I would like to start by quoting Susanna Laitala, who wrote a review of Breaking Dawn for a Finnish newspaper: "... by Stephenie Meyer, who, in my opinion, is a very talented writer." I disagree: I do not think Meyer could write even a decent children's book, with a plot culminating in a giraffe finding his lost scarf. She would probably decide that the giraffe is suddenly carnivore who has green stripes instead of brown spots - she has already done so to the beloved villains of literature, vampires. Meyer's vampires are in fact 'vegetarian': they drink only animal blood. In addition, they sparkle in the sunlight - what has happened to medieval vampires, who burned to dust in the slightest hint of daylight? They've probably been exposed to too much sun, as Meyer's sparkly heart-throbs are anything but vampires. Perhaps they are fairies? They live in the woods, don't hurt people... and the sparkling is probably caused by fairy dust, which can only be seen in proper light. That would be it.
Laitala claims that the description in Breaking Dawn seemed somehow lacking. However, the hotness of the male protagonist, Edward is referenced about a hundred times - in other words about once in seven pages. Is that not descriptive enough, then? In addition, it seems like Meyer simply looked up more fancy-sounding words in her thesaurus, not caring one bit what they actually meant. According to Laitala, the text of the first three parts in the series are also emotional and rich in vocabulary, but I wouldn't call Meyer's aforementioned technique 'rich in vocabulary' - more like 'dirt poor in vocabulary'. Nor do I call a book where every chapter until nearly the end of the book begins and ends in the same way very emotional. Take, for example, the first part of the series, Twilight: I do not think that the reader experiences strong emotions when they read about Bella going to school, Bella being in school, Bella driving home from school, Bella cooking for her father, Bella day-dreaming about Edward, Bella going to bed ... and the same is repeated in the next chapter. The weak cries of a decent plot are drowned under this purple prose until well over half-way through the book, when Bella is watching a baseball match between the fairies. Suddenly, real vampires appear from the forest - well, they, too, sparkle in the daylight, but they do drink human blood. They attack Bella, which results in an entire chain of events that seems forced and unnatural. Not that being attacked by vampires is exactly natural, but the final quarter of the book radiates forced action sequences, the sole purpose of which is to get something other than Bella and Edward's unhealthy relationship into the book.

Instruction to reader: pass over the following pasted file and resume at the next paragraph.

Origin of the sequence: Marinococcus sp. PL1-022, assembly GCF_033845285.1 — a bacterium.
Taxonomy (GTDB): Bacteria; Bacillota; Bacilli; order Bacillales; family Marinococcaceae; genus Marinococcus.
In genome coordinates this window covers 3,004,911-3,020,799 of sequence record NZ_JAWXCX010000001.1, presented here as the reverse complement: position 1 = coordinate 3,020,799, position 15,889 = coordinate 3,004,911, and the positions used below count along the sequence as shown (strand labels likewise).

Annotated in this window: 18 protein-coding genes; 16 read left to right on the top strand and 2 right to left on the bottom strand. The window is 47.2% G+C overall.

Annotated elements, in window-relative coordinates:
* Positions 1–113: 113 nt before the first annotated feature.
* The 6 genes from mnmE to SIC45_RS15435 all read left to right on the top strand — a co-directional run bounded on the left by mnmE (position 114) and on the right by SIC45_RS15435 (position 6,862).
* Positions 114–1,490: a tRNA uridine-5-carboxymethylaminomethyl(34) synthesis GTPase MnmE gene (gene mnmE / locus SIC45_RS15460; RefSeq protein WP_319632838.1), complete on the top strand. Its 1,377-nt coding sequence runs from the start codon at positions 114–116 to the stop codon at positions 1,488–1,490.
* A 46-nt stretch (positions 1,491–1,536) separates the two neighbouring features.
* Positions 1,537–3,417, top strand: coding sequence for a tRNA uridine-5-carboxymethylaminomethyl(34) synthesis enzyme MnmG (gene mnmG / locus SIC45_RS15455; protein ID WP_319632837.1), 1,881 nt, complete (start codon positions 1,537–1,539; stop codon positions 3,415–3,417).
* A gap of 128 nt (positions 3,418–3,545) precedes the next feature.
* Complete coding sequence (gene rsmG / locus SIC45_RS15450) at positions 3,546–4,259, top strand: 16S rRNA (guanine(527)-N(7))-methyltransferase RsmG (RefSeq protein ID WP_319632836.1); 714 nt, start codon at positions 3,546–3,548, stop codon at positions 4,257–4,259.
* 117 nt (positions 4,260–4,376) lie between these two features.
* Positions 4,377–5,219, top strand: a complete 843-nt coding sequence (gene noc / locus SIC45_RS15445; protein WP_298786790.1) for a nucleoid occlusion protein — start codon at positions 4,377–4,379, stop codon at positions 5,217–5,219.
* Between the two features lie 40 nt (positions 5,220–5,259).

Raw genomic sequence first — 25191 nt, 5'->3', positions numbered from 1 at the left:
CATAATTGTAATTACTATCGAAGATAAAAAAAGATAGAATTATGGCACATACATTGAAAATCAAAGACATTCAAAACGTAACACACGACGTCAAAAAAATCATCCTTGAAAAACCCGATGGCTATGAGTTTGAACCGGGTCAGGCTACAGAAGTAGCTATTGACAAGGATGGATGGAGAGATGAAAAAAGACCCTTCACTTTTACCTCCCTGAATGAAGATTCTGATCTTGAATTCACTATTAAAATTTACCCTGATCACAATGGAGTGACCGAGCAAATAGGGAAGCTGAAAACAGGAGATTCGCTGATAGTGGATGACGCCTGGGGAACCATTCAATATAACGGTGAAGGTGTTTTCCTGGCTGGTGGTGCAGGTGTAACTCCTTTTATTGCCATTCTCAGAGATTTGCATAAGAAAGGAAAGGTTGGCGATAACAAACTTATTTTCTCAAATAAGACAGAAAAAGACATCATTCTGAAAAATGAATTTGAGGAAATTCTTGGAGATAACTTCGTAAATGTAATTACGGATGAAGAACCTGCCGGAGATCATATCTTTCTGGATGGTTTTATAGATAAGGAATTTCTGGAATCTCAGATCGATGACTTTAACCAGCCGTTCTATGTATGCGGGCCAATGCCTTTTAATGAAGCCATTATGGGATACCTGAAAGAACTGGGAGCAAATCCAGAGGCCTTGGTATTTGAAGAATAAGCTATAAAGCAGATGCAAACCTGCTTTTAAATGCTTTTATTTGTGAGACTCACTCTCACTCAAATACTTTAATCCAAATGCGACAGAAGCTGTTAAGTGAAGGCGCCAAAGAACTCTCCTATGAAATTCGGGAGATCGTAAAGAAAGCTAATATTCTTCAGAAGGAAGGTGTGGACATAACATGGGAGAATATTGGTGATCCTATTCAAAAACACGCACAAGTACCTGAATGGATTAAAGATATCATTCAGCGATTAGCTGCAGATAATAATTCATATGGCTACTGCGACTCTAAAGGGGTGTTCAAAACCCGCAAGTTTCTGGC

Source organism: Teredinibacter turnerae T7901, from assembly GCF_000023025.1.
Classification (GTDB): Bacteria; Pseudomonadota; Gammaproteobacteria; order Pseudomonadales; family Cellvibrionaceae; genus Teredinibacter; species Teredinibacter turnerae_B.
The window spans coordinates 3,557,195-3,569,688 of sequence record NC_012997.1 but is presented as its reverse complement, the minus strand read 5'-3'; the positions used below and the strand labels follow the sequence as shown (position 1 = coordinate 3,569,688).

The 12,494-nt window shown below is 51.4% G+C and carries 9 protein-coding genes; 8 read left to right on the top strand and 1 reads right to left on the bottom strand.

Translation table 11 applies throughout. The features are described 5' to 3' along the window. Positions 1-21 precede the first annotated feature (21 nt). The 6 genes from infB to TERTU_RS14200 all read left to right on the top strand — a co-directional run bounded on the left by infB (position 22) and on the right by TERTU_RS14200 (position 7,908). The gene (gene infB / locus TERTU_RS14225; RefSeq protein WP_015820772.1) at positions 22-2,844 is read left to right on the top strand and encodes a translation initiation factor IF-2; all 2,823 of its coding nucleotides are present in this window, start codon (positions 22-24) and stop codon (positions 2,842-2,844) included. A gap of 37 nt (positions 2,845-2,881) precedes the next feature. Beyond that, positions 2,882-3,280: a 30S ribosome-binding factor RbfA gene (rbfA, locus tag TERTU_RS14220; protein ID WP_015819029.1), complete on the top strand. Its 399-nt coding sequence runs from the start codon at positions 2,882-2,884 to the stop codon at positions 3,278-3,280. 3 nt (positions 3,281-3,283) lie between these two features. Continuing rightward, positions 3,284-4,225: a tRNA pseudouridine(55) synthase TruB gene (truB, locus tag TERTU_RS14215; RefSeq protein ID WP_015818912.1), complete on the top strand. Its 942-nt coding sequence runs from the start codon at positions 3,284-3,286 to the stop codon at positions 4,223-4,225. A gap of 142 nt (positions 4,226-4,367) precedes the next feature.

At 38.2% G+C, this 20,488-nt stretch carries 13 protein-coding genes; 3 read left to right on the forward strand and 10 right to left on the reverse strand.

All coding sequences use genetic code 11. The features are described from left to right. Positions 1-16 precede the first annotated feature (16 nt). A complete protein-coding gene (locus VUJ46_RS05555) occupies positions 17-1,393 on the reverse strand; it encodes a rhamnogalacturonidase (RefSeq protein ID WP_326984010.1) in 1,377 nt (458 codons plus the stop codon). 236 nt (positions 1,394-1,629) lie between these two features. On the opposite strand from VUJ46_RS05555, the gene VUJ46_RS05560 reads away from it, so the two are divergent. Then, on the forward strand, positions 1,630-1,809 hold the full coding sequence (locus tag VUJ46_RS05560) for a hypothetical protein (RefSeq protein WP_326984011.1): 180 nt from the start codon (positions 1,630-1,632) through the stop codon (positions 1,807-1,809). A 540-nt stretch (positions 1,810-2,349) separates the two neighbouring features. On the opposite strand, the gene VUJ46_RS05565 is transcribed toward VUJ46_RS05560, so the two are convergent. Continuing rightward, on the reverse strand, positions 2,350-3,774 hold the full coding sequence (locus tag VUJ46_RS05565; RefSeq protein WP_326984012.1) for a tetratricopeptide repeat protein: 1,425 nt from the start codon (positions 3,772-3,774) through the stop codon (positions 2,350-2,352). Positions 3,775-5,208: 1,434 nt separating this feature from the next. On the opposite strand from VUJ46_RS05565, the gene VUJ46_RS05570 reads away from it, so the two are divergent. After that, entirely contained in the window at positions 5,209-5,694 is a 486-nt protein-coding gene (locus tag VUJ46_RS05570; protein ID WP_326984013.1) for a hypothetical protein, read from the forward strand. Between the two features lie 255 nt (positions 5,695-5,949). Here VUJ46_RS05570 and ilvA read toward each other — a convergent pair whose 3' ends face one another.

And unfair if someone describes this relationship: Bella has known Edward for approximately two weeks, talked to him maybe five times, and suddenly she is in love. Unconditionally, irrevocably in love, as the back cover of Twilight tells us.
This is impossible.
If the couple has known each other for two whole weeks, they can not be in love. Sure, right about now someone might say something about love at first sight, but unless 'first sight' is, for example, when a person speaks or otherwise shows their personality, it is not love. It's just a crush, or, more likely physical want - also known as lust. Although it is impossible to define love, this is Wikipedia's brave attempt: Love is the emotion of strong affection and personal attachment. I would define love more or less like this: the feeling where a place, object or especially a person has become more important to one than oneself, larger than life - the feeling you would sacrifice yourself for your loved one. For this reason, what's between Bella and Edward is not love - I believe that, in spite of all their threats, neither is yet ready to sacrifice themselves for the other.
According to Laitala, the second part of Breaking Dawn, narrated by werewolf Jacob was the best - but even this sentence is flawed: Jacob is not a werewolf, but a shape-shifter who happens to take the form of a wolf. This fact was revealed only the last part of the series, and the general theory is that it was only revealed because many have complained of Jacob's un-werewolfness. Firstly, you cannot inherit lycanthropy - you can become a werewolf only if bitten. Secondly, true wolves are not able to change on a whim, but the change follows the cycle of the moon and is often involuntary and quite painful.
The last big issue I would like to raise, is the explanation Meyer gave as to why the 'wolves' are 'wolves': chromosomes. According to Meyer, the 'wolves' are what they are because they have 24 pairs of chromosomes, and the vampires of 25, compared to the so-called normal people's 23 pairs. However a wrong amount of chromosomes always results in some kind of mental retardation (though maybe this is evident in Meyer's wolves?) - and besides, according to this theory vampires suddenly gain two more pairs when they are bitten and thus become vampires.
Just in case I didn't get my point across yet, I strongly believe that the Twilight series is not even close to the love story of a century it has been claimed to be. Instead, for example, the Harry Potter series has lots more of the criteria for that: romantic love, parent/child love, unrequited love, friendly love, and last but not least teacher/student love. There's a love story of the century for you - in my opinion, Twilight should take it's horrible writing style and lust and go to the Harlequin-shelves in supermarkets, because then it would be with those of its own level.